A Beautiful Mind
(2001)











Rated: PG-13
Runtime: 2 Hours and 14 Minutes


Reviewer: Dale
Grade: B

"A Beautiful Mind" is, sometimes, a great movie. At several points, it seems that it is going to be one of the best films of the year. But, ultimately, it just has one too many problems. Which is a shame, because the majority of it is an arresting, fascinating film.

Russell Crowe portrays John Nash. The film first joins Nash in his college days. He skips out of class and alienates himself from all his peers. He spends every waking moment of his day searching for the one original idea which, he believes, will make his life worthwhile and will put him in a place of prestige far above his colleagues. But his single-minded devotion to an original notion comes at a price. He becomes a prized math whiz, a professor, a code breaker for the government, and many other things before suffering a paralyzing breakdown which forces him to re-evaluate his life and everything that is important in it.

Russell Crowe gives an astonishing performance here, which is never less than utterly absorbing. It's hard to match this man up with the man who played a vengeful gladiator not so long ago. He is riveting and intense and remarkable. I can think of worse nominees for Best Actor. Unlike last year, he actually deserves a shot at the statuette with this one. Jennifer Connelly is also good as his much set upon wife. Though I don't think she deserves quite all the kudos she has received. I have seen better from her, though it is nice to see her finally get some recognition for something. Even the direction by Ron Howard is very good. The film is put together with style and finesse. I liked the use of special effects to give you some insight into Nash's mind. I liked the editing and, for the most part, the structure of the film.

For its first hour and a half, that is. It's at that point that the film begins to drag. It just keeps going and going and going. It has some things to say, yes, and it makes some good points. But it is here that it begins to get sappy. All of Nash's mental problems and personal issues, apparently, are magically solved by his love for a beautiful woman. According to Hollywood, this is the solution for every problem. According to Hollywood, I'm sure Hitler wouldn't have killed all those Jews if he had loved the right woman. I'm so sick of this Hollywood love story bullshit by now that I could puke on my shoes. I mean, COME ON! In reality, Nash's wife left him for a while. She did get back together with him eventually. But that's a lot more interesting and, of course, a lot more realistic than this film. And the ending also contains some of the sappiest dialogue in recent memory. "A beautiful mind does not compare to a beautiful heart." Aw, isn't that sweet. Get Hallmark on the line. Can some problem have a solution aside from LOVE for once?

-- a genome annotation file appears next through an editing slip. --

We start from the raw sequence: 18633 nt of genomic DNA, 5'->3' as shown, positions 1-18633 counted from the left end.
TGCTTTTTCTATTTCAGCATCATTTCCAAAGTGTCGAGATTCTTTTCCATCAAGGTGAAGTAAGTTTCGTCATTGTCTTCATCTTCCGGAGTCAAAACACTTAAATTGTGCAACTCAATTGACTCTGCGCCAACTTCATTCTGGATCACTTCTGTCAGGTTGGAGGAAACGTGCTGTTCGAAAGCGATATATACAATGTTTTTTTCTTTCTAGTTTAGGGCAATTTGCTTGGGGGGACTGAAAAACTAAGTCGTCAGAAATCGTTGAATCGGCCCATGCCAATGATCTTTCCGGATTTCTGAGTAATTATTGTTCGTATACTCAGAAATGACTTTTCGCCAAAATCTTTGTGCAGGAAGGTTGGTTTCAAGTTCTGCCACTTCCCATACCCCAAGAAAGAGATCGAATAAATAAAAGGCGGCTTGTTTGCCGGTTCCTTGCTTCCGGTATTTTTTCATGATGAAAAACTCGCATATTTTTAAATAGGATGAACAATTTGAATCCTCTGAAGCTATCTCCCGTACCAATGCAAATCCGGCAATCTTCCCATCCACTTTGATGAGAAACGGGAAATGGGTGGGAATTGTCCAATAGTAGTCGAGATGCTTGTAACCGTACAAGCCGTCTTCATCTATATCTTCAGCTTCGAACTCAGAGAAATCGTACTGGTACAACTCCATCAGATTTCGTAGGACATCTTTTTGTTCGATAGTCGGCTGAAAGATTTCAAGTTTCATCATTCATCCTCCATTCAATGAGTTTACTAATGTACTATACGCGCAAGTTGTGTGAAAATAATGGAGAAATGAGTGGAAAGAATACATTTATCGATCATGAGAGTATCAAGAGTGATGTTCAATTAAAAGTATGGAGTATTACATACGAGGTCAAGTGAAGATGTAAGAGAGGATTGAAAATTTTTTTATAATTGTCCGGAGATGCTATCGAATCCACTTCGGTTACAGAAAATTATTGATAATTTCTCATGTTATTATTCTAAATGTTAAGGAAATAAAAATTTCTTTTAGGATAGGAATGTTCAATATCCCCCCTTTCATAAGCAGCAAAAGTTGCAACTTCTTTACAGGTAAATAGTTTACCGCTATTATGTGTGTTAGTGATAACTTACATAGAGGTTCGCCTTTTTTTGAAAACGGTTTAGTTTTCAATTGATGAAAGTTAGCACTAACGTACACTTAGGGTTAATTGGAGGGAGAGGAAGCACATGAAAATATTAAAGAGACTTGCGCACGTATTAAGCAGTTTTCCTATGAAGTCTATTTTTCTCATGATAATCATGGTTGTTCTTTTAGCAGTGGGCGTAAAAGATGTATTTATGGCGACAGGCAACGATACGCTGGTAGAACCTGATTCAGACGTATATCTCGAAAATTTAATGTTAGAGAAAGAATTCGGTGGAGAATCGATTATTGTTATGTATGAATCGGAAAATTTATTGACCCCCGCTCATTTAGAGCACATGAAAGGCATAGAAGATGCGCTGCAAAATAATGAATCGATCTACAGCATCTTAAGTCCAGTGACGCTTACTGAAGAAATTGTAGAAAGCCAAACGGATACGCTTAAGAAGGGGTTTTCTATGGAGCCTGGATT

But it's still a very good movie. That's what makes the parts that drag and the parts that are overly saccharine so unbearable. After you've seen a man gouge into his arm with his own fingernails, it just seems that there are more important things than love, y'know? I don't mind if it shows his wife and their relationship. I just don't think it should have dwelt on it. And it doesn't, until the ending. But it's still a fine movie. And it's a nice step in the right direction for the director of "The Grinch".